* (np.pi**4 / (360 * zeta(5, 1)))
                   * (nu_bar_estimator / j_estimator) ).decompose()
$[10212.753,~10222.334,~10232.851,~10298.018,~10317.922,~10268.102,~10323.262,~10316.711,~10275.41,~10266.079,~10225.736,~10104.854,~10076.043,~9980.4086,~9882.1358,~9792.2728,~9731.8217,~9671.1846,~9665.17,~9619.1242] \; \mathrm{K}$
t_rad_updated = simulation_state.t_radiative + damping_t_radiative * (t_rad_estimated - simulation_state.t_radiative)
$[10069.627,~10066.985,~10064.832,~10090.027,~10092.612,~10060.357,~10080.614,~10070.037,~10042.107,~10030.183,~10002.775,~9935.1185,~9913.5184,~9858.5285,~9802.2402,~9750.1778,~9712.8422,~9675.4345,~9665.3587,~9635.2879] \; \mathrm{K}$
dilution_factor_estimated = ( j_estimator / (4 * const.sigma_sb.cgs * t_rad_estimated**4 * V * Delta_t) ).decompose()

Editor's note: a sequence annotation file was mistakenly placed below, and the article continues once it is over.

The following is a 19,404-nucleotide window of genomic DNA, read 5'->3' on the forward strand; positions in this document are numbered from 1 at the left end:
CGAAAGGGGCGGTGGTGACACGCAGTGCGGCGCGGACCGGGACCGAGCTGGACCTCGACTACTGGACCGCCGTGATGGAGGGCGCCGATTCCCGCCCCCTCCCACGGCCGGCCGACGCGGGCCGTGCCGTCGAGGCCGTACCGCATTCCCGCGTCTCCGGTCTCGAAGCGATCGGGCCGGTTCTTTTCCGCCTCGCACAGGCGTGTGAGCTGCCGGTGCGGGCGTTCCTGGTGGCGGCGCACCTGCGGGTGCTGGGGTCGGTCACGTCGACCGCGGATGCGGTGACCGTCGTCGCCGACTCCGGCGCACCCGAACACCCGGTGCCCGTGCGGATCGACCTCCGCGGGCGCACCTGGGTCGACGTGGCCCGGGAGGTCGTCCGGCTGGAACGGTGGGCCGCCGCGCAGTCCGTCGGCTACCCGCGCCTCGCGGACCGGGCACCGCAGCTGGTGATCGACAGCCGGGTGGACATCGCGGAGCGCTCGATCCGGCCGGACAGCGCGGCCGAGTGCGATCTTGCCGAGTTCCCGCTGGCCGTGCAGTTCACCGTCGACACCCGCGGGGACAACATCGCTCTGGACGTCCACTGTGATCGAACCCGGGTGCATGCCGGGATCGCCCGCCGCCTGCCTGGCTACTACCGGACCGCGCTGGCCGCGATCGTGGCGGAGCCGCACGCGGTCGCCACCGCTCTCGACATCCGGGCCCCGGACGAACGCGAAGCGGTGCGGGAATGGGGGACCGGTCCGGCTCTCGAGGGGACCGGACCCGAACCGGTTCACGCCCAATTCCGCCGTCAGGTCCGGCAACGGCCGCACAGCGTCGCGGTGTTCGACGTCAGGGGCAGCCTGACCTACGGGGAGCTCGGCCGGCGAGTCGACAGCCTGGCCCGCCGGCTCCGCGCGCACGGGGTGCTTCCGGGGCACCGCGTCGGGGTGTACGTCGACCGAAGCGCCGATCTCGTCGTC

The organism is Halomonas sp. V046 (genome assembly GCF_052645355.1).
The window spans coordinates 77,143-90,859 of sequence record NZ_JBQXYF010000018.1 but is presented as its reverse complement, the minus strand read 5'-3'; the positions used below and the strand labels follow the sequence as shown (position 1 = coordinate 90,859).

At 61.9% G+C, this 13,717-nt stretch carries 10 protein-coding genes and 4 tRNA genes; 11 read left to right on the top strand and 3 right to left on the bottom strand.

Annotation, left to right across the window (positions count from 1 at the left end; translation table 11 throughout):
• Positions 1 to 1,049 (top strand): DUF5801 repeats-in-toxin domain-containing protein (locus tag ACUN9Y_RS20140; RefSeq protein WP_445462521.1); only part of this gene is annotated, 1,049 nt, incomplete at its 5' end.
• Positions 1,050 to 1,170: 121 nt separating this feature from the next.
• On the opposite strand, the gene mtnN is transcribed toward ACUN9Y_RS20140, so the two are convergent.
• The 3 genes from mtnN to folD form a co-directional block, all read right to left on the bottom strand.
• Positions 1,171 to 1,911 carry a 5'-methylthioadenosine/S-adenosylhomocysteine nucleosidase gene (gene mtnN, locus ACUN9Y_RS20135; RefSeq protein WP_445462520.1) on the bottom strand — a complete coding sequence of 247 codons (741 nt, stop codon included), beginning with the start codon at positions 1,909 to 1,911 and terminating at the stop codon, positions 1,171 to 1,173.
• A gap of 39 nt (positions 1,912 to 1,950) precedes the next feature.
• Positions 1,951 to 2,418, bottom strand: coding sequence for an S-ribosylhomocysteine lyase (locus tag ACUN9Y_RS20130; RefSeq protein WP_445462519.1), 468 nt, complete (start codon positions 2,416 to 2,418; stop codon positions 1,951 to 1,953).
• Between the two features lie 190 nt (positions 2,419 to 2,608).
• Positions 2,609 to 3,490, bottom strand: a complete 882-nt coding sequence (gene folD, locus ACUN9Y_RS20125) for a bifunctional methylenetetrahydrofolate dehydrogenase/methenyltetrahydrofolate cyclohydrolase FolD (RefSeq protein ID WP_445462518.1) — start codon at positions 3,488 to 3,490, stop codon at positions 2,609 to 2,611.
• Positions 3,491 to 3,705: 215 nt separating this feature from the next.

$[0.4815458,~0.38395229,~0.31710812,~0.25991915,~0.22230487,~0.19324105,~0.17011454,~0.15176296,~0.13706675,~0.12362115,~0.11375668,~0.10928659,~0.10111279,~0.096440481,~0.092832218,~0.089300099,~0.085391259,~0.081958935,~0.077151699,~0.073485967] \; \mathrm{}$
dilution_factor_updated = simulation_state.dilution_factor + damping_dilution_factor * (dilution_factor_estimated - simulation_state.dilution_factor)
$[0.42473789,~0.34790225,~0.29790002,~0.25837561,~0.22926344,~0.20581558,~0.18642268,~0.1702087,~0.15647615,~0.14424298,~0.13401349,~0.12618181,~0.11790062,~0.11123709,~0.10538317,~0.099979266,~0.094836833,~0.090167556,~0.085378458,~0.08119239] \; \mathrm{}$

We show the output and requested luminosities, and use these to calculate the estimated and updated \(T_\mathrm{inner}\):

# The output luminosity is calculated between the bounds specified below
nu_lower = 0
nu_upper = np.inf

# Using the commented out code below, we can also get the frequency bounds
# from the configuration -- try it out (note we convert between wavelength
# and frequency, and thus the order switches):
#nu_lower =, u.spectral)
#nu_upper =, u.spectral)

L_output = transport.transport_state.calculate_emitted_luminosity(0,np.inf)